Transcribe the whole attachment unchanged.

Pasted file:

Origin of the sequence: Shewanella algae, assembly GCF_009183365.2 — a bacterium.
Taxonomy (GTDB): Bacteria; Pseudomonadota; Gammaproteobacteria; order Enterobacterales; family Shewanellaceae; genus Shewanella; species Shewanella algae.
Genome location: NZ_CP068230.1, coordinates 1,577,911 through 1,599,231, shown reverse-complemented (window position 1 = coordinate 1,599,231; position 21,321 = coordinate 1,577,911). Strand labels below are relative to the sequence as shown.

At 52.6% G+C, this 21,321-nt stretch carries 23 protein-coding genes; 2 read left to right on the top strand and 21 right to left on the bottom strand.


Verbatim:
Origin of the sequence: Shewanella algae, assembly GCF_009183365.2 — a bacterium.
Taxonomy (GTDB): Bacteria; Pseudomonadota; Gammaproteobacteria; order Enterobacterales; family Shewanellaceae; genus Shewanella; species Shewanella algae.
Genome location: NZ_CP068230.1, coordinates 1,577,911 through 1,599,231, shown reverse-complemented (window position 1 = coordinate 1,599,231; position 21,321 = coordinate 1,577,911). Strand labels below are relative to the sequence as shown.

At 52.6% G+C, this 21,321-nt stretch carries 23 protein-coding genes; 2 read left to right on the top strand and 21 right to left on the bottom strand.